A new study shows that communication channels between different parts and pieces of computer software are prone to security breaches. Anyone with access to a shared computer – co-workers, family members, or guests – can attack or involuntarily subject it to security breaches.
Researchers from Aalto University and the University of Helsinki have found over ten computer security-critical applications that are vulnerable to insider attacks. Most of the vulnerabilities were found in password managers used by millions of people to store their login credentials. Several other applications were found to be similarly susceptible to attacks and breaches across the Windows, macOS and Linux operating systems.
Computer software often starts multiple processes to perform different tasks. For example, a password manager typically has two parts: a password vault and an extension to an internet browser, which both run as separate processes on the same computer.
To exchange data, these processes use a mechanism called inter-process communication (IPC), which remains within the confines of the computer and does not send information to an outside network. For this reason, IPC has traditionally been considered secure. However, the software needs to protect its internal communication from other processes running on the same computer. Otherwise, malicious processes started by other users could access the data in the IPC communication channel.
"Many security-critical applications, including several password managers, do not properly protect the IPC channel. This means that other users' processes running on a shared computer may access the communication channel and potentially steal users' credentials," explains Thanh Bui, a doctoral candidate at Aalto University.
While PCs are often thought to be personal, it is not uncommon that several people have access to the same machine. Large companies typically have a centralized identity and access management system that allows employees to log into any company computer. In these scenarios, it is possible for anyone in the company to launch attacks. An attacker can also log in to the computer as a guest or connect remotely, if these features are enabled.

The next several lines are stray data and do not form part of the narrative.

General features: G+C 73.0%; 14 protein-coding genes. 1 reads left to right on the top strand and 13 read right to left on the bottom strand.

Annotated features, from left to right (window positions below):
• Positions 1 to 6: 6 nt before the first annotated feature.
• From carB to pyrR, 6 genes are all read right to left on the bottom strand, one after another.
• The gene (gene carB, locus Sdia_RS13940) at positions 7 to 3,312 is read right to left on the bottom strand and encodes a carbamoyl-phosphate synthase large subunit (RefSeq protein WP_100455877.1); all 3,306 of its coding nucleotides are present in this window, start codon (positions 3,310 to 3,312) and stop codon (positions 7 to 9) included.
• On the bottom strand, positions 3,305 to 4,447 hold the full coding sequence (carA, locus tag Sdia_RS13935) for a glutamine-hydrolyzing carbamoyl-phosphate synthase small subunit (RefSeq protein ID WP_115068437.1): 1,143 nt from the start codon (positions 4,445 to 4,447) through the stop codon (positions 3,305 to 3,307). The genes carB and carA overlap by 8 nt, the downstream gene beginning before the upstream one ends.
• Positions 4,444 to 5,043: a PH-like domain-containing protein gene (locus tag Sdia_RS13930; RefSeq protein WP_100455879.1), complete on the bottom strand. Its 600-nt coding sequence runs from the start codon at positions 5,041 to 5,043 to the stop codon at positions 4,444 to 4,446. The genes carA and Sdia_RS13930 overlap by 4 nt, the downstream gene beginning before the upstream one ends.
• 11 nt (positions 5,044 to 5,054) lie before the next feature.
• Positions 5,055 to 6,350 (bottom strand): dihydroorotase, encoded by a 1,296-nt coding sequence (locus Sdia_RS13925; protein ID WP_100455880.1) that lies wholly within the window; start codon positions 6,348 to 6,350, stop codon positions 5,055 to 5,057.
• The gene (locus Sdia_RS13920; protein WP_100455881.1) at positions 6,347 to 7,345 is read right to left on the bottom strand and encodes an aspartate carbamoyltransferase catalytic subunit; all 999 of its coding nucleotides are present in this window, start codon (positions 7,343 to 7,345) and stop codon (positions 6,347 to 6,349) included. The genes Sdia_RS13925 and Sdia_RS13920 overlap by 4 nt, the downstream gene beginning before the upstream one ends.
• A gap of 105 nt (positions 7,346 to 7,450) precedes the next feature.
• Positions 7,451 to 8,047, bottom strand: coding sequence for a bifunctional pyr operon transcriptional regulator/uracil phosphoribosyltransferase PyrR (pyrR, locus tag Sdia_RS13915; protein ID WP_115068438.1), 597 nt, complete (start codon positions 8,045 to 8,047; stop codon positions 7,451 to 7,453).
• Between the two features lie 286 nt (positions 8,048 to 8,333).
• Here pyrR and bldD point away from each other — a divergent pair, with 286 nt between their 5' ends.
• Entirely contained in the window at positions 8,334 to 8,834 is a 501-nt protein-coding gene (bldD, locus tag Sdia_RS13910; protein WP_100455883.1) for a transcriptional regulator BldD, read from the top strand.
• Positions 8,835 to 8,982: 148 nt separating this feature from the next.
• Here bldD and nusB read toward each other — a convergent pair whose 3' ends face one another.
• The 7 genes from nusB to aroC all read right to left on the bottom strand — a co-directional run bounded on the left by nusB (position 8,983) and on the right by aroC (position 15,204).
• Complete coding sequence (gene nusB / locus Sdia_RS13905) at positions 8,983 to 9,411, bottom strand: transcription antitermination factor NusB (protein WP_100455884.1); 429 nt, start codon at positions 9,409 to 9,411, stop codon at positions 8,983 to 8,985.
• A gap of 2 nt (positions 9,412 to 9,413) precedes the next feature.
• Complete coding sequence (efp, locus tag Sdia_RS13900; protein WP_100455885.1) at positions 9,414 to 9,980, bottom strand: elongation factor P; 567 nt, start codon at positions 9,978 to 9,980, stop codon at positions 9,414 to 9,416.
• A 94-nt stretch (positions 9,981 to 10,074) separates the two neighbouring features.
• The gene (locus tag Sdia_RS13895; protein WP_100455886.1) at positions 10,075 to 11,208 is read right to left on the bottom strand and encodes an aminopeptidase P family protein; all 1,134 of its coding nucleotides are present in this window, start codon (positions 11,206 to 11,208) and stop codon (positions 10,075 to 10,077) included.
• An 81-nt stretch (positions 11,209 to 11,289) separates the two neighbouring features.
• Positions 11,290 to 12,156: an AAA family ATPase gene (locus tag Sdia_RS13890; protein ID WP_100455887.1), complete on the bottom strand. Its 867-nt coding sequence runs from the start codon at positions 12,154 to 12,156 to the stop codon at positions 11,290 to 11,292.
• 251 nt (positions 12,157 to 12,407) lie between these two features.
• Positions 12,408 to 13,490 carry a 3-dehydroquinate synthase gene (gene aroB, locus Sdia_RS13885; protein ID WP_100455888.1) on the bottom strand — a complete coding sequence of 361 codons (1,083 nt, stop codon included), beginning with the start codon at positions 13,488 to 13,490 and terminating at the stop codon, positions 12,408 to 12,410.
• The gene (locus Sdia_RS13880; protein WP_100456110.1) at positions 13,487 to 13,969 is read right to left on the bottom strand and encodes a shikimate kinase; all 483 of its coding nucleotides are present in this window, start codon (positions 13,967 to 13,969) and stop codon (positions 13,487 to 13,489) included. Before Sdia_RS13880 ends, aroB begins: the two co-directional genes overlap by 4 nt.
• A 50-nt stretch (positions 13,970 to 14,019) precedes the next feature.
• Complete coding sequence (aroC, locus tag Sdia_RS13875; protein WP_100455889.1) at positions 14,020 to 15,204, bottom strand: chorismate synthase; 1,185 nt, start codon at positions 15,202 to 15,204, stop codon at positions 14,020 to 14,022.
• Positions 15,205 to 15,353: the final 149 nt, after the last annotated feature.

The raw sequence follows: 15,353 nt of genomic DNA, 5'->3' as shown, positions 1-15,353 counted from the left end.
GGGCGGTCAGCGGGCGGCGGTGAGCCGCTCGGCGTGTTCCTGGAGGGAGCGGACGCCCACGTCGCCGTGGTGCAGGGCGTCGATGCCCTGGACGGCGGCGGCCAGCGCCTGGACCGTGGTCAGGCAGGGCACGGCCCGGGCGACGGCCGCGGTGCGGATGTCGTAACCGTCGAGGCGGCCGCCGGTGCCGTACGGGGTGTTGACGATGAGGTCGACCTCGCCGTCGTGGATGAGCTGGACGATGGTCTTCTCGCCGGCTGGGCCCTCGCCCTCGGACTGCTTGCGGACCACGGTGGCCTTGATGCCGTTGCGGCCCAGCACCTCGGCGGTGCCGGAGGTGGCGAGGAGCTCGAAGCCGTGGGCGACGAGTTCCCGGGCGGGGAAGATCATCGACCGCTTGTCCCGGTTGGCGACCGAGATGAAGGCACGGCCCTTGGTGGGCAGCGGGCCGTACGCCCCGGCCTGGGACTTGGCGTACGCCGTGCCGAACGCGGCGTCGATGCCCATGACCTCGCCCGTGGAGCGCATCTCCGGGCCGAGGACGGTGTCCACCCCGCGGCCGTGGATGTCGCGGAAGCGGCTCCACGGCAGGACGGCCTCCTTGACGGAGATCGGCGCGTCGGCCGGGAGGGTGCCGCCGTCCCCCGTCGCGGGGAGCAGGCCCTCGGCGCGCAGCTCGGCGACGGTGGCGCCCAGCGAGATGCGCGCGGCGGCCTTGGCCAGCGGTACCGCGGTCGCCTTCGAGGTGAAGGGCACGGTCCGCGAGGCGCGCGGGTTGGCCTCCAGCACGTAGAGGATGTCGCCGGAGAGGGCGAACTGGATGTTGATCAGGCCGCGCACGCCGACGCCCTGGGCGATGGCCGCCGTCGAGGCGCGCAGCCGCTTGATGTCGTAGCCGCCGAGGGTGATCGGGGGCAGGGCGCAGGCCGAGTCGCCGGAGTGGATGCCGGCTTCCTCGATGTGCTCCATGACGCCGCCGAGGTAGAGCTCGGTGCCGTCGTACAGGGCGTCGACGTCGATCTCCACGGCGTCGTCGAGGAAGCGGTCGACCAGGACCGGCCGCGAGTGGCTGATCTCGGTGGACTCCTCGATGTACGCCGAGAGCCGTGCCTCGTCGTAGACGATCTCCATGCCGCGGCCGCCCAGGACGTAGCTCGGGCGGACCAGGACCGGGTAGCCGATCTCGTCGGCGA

"The number of vulnerable applications shows that software developers often overlook the security problems related to inter-process communication. Developers may not understand the security properties of different IPC methods, or they place too much trust in software and applications that run locally. Both explanations are worrisome," says Markku Antikainen, a post-doctoral researcher at the University of Helsinki.
Following responsible disclosure, the researchers have reported the detected vulnerabilities to the respective vendors, which have taken steps to prevent the attacks. The research was done partly in co-operation with F-Secure, a Finnish cyber-security company.
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Man-in-the-Machine: Exploiting Ill-Secured Communication Inside the Computer: www.usenix.org/conference/usen … y18/presentation/bui